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Torres v. City of Philadelphia

United States District Court, E.D. Pennsylvania

November 15, 2012

Annette TORRES and Patrick Boyle, Plaintiffs,
CITY OF PHILADELPHIA, Robert Deblasis, Anthony LaSalle, and Allen Clark, Defendants.

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[Copyrighted Material Omitted]

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Alexis Zafferes, Law Offices of Brian M. Puricelli, Newtown, PA, for Plaintiffs.

Steven R. Dickinson, City of Philadelphia Law Dept., Philadelphia, PA, Sharon W. Glogowski, Montgomery County Solicitor's Office, Norristown, PA, for Defendants.


ANITA B. BRODY, District Judge.

Plaintiffs Annette Torres and Patrick Boyle, both police officers in the Philadelphia Police Department, bring suit against three of their supervisors, Sgt. Robert Deblasis, Lt. Anthony LaSalle, and Capt. Allen Clark. In their Amended Complaint, Plaintiffs allege retaliation in violation of the First Amendment (Count I), racial discrimination under the Equal Protection Clause (Count II), violations of Title VII (Counts IV and VI), and violations of the Pennsylvania Human Relations Act (PHRA) (Counts V and VII). Plaintiffs also allege municipal liability against the City of Philadelphia (Count III). Before me now is Defendants' Partial Motion to

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Dismiss, which asks me to dismiss Counts I, III, IV, and VII.[1] For the reasons stated below, I will grant the motion in part and deny in part.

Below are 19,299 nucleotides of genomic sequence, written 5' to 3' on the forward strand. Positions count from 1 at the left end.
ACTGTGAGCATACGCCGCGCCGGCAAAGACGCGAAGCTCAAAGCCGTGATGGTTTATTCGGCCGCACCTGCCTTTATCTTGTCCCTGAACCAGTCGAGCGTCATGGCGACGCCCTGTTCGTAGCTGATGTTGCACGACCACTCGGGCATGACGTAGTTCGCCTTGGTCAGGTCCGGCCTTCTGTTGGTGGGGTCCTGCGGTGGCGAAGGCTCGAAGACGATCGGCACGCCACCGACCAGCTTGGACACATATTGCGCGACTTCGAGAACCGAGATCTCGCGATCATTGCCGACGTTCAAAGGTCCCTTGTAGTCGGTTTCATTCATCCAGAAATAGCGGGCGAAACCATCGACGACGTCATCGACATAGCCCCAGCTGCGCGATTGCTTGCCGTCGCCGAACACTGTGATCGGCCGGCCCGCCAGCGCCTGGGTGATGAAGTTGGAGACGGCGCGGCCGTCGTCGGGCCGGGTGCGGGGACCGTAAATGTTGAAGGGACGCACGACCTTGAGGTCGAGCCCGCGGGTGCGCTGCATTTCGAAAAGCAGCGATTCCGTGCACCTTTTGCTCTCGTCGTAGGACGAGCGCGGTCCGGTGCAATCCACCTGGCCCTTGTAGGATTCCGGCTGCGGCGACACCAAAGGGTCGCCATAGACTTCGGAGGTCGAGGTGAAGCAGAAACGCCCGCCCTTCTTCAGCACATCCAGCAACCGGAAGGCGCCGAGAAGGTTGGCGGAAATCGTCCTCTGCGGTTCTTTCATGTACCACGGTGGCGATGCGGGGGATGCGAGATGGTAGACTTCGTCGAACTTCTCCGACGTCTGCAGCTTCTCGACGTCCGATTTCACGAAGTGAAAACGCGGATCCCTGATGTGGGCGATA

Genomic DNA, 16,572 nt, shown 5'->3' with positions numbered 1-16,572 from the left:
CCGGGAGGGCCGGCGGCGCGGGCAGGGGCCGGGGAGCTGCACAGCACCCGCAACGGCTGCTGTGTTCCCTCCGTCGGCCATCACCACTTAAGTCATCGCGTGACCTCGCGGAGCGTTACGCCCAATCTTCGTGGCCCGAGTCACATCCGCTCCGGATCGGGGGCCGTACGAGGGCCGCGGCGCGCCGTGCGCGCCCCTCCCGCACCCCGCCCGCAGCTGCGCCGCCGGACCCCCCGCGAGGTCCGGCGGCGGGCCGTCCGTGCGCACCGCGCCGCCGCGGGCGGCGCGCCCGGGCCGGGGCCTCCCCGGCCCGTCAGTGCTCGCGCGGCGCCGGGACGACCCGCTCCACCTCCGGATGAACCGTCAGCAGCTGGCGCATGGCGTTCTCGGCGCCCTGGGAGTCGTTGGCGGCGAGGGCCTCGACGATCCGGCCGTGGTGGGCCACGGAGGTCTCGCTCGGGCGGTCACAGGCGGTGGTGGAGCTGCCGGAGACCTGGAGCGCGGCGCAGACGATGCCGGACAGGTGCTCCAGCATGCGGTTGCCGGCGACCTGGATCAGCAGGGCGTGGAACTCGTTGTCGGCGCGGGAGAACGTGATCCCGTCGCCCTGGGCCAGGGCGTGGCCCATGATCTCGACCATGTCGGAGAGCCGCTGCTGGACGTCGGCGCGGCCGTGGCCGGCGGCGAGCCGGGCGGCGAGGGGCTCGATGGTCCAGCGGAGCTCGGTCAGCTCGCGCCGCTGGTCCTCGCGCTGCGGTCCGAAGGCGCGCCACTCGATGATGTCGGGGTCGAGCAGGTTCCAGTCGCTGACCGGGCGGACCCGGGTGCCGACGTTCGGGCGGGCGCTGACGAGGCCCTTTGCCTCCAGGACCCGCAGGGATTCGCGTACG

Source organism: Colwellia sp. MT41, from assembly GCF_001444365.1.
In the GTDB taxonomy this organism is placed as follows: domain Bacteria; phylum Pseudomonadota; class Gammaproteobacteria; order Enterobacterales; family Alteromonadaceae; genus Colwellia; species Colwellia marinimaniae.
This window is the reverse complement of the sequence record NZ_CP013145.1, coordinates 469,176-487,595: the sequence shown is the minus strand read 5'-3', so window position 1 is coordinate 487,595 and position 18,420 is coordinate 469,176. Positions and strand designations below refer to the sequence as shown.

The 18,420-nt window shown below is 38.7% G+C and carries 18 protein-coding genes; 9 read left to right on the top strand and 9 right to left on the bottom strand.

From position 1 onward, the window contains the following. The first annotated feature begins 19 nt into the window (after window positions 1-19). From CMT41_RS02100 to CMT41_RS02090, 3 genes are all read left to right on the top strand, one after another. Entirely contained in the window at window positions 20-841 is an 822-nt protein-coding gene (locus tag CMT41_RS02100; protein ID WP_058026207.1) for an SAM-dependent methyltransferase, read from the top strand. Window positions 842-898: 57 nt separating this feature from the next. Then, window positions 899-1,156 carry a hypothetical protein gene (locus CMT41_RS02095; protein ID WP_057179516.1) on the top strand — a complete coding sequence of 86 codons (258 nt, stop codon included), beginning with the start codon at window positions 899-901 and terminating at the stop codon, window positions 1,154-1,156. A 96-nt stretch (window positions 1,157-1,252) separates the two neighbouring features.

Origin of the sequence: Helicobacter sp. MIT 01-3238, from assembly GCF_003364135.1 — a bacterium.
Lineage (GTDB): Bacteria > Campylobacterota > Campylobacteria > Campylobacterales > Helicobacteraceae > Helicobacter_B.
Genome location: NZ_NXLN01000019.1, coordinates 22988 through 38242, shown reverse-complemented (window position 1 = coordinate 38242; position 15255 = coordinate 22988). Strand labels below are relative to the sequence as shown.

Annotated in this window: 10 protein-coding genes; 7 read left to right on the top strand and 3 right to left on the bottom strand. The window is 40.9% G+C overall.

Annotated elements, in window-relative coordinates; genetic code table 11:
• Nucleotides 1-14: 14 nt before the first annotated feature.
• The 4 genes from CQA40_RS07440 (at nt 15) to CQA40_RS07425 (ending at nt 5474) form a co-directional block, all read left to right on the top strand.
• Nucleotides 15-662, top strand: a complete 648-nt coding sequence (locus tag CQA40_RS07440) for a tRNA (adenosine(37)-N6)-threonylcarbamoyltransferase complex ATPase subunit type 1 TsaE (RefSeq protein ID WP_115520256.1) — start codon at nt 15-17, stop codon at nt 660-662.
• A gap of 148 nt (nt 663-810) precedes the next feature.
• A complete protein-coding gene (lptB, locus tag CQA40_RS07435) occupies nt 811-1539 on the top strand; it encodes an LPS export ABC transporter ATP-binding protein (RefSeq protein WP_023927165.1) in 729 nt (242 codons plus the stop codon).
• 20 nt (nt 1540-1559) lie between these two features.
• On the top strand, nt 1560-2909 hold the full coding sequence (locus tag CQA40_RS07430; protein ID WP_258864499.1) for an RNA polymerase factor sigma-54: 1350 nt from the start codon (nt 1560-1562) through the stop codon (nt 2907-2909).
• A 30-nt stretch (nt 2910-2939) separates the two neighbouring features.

Torres, a Hispanic female, was hired by the Philadelphia Police Department in March of 2008. In October of 2008, she began a romantic relationship with and was soon engaged to Boyle, a white male who had been working for the Police Department since November 2003. Both Boyle and Torres worked in the 9th Police District as police officers. On or about November 2, 2010, Torres was assigned to work under Officer Dunbar, a black female whom Plaintiffs allege was known to be difficult and racist toward whites. Dunbar told Torres that she had been assigned to work for her because Torres " needed to be retrained." Dunbar told Torres that Sgt. Deblasis had made the assignment, despite the fact that he was not Torres' direct supervisor. Torres immediately confronted Deblasis and asked whether there was a problem with her training. Deblasis became " irate" and yelled at her for going home sick on one tour over a year earlier and for wearing a short-sleeved uniform to work. At least two other white males were wearing short-sleeved uniforms that day, but were not reprimanded. When Torres tried to walk away, Deblasis blocked her exit from the room and shoved papers in her face. In the amended complaint, Torres provides examples of other officers who have been disciplined in the past for blocking the egress of another officer. Am. Compl. ¶ 19.